Apologizes in advance for not posting this on Monday…I’ve had it finished, but it was a crazy day yesterday and there was no opportunity to paste it into the blog…
Church can be quite territorial; somehow, I’m really not sure how this works, people find a pew on Sunday and they claim it. If someone else sits in this pew, then there is chaos, and all order is disturbed; even the minister does a double take to see who dares to disturb the order of the mundane.
And somehow, again I’m not sure how all of this works, cliques are established within these territorial areas; so it happens that the gossips, the do-gooders, the youth, the newlyweds, the elderly, etc all have not only their cliques, but assigned seating.
As it also happens, there is always one group of untouchables within the church, and they to have their seats too—in back of the church usually, though sometimes the church decides to put them up front so everyone can look down upon them with both scorn and pity (a stare so complicated that only true church people can do it); these are the people that are poor and broken, and come to church because their lives are in such disorder (financially, spiritually, and matrimonially) that they have come to realize how desperately they need God—in this way they are more honest and pure about their belief then anyone else in the church, and, as it happens, they are commonly mocked for this.
I don’t quite recall how it happened, but, as a youth, I came to dwell in the untouchable’s domain. I was not neither poor nor pure about my faith; I fit no of the qualifications of the clique. If push came to shove, I suppose the only reason I ever came to enter the clique was because of Mike.
Mike’s family resembled the true definition of the untouchable church clique—siblings were either addicted to drugs or popping out babies by their fifteenth birthday; Mike’s mother did her best, but had fled from an abusive marriage only to find herself with six kids and no money to support herself; she did what any mother would do in such predicament—she worked minimum wage jobs 50 to 60 hours a week and relied on the older kids to take care of the younger ones.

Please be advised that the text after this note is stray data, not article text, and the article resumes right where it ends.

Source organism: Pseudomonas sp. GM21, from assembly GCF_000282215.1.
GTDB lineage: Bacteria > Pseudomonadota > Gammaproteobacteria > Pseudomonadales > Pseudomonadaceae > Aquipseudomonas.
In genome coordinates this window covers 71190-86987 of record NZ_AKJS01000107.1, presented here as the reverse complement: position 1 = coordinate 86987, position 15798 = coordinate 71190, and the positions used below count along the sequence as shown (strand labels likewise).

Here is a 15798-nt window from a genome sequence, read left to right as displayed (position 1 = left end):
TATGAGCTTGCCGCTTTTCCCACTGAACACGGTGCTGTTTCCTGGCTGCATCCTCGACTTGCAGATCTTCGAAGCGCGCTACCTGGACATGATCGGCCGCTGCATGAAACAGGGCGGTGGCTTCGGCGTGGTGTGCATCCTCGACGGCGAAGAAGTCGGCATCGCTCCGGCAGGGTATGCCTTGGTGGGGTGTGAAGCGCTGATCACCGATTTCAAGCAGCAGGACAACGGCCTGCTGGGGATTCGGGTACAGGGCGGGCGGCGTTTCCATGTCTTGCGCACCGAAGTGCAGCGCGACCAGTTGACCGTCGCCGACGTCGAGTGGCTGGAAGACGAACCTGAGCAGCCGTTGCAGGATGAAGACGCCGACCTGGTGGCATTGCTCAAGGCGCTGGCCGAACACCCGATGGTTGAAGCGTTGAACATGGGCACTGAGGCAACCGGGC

Mike did not belong to any clique because his family was from the untouchable clique; and I did not belong to any clique because I was to reclusive and awkward to fit into the coolest juvenile clique at church: The Bible Thumpers clique—also, I did not like thumping on my Bible, which was a must for such group.
And so it came to past that Mike and I formed our own clique, which, I suppose was unofficially the untouchable’s untouchable offspring—though, theoretically, I was not the offspring of an official untouchable, I hung out with his family enough to have the seal of approval from everyone at church.
Together we were a united group of rejects that even the Sunday school teachers did their best to avoid; they put us at the back tables, so we would not contaminate the rest of the kids, and gave us the worse crayons and markers when it came time to do arts and crafts projects. In spite of the Sunday school teachers complete disregard of us, they still did their best to make us welcome—they knew that they had to have at least one group of rejects support the churches claim of righteousness.